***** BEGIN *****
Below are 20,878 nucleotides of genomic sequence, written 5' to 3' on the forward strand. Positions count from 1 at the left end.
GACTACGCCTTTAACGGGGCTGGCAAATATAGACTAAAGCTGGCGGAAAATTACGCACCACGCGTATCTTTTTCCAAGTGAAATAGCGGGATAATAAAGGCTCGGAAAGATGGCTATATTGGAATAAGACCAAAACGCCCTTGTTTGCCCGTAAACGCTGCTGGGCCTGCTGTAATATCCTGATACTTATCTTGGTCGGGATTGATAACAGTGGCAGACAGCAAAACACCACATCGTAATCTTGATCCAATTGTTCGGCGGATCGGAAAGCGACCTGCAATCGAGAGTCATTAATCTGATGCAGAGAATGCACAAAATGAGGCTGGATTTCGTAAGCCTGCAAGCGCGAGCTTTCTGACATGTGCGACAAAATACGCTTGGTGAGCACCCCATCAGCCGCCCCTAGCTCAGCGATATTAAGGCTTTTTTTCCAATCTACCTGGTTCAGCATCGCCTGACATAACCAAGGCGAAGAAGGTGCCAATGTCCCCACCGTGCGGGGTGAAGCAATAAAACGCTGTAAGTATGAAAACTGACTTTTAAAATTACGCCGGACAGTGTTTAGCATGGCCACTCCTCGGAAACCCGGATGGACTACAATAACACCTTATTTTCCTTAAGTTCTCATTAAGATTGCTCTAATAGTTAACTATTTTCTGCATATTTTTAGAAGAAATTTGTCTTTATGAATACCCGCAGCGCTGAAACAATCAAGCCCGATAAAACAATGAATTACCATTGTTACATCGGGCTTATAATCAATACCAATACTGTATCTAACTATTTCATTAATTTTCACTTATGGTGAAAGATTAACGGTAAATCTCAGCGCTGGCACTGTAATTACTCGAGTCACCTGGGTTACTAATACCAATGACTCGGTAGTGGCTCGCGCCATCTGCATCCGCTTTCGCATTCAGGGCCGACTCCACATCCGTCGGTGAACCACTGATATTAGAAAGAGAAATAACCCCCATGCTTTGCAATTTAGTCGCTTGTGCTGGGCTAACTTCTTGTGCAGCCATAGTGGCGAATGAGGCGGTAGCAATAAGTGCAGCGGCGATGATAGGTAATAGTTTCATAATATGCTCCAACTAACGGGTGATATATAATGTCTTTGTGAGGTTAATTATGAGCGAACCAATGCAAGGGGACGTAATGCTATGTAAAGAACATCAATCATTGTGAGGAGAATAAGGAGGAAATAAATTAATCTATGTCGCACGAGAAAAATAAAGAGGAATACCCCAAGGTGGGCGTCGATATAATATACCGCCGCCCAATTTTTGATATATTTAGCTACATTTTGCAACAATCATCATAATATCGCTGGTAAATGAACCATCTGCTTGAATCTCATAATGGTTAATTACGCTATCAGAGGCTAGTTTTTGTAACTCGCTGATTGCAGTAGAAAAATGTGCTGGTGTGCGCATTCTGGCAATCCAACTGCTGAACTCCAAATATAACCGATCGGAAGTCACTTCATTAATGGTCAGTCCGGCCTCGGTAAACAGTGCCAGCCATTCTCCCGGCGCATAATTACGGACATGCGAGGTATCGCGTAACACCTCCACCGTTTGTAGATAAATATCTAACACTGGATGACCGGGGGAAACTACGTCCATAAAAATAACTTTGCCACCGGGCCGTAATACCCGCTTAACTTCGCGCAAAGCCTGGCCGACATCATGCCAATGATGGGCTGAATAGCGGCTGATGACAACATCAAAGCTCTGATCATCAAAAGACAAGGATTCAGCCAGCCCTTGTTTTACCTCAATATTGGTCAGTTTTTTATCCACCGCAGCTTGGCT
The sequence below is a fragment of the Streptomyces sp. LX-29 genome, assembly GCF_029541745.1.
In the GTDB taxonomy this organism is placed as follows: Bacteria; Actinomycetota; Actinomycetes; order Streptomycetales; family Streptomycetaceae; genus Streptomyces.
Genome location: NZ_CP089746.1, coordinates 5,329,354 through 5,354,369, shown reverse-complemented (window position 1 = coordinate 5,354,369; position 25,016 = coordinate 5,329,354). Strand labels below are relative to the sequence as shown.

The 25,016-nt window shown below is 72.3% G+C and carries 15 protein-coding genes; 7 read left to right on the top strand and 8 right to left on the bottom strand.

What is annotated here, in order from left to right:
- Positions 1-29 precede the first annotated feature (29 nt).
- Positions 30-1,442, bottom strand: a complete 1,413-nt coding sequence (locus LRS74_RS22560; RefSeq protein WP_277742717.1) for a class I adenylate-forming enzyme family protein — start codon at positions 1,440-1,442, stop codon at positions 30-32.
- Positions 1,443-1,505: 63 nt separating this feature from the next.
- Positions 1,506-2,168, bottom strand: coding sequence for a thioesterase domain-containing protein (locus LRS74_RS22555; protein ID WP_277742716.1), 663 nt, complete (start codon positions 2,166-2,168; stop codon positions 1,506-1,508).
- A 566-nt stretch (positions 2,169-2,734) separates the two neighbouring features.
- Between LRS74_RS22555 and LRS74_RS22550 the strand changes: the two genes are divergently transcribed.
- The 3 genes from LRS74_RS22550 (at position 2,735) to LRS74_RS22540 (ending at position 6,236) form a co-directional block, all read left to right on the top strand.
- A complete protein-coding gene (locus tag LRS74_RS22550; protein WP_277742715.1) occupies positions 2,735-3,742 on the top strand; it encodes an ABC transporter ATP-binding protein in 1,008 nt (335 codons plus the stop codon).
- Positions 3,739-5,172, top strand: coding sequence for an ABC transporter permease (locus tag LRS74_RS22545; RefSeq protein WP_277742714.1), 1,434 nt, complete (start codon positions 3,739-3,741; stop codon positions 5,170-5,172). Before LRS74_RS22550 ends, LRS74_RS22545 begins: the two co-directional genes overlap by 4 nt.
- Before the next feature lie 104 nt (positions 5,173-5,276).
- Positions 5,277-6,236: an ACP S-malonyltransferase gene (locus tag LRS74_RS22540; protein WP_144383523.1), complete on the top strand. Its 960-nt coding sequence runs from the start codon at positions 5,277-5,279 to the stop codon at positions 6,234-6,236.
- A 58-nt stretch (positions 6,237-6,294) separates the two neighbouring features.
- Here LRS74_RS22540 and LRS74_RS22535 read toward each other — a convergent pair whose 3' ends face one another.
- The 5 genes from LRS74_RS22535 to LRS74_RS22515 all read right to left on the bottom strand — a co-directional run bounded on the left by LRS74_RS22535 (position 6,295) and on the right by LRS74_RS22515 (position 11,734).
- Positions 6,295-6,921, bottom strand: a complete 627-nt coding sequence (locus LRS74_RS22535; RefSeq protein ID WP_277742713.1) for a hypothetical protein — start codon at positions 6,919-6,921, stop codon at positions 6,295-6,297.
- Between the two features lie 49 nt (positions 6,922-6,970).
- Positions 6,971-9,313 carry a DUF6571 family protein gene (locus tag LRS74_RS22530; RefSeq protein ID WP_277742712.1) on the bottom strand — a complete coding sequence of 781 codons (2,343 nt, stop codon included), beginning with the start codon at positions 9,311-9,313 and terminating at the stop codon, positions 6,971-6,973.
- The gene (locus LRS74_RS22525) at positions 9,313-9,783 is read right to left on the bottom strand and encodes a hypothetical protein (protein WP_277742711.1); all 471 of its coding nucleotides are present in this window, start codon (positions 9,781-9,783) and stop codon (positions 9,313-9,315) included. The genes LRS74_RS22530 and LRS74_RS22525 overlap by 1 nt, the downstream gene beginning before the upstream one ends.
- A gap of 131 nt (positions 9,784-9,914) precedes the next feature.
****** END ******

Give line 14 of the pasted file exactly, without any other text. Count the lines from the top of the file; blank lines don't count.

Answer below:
- The 3 genes from LRS74_RS22550 (at position 2,735) to LRS74_RS22540 (ending at position 6,236) form a co-directional block, all read left to right on the top strand.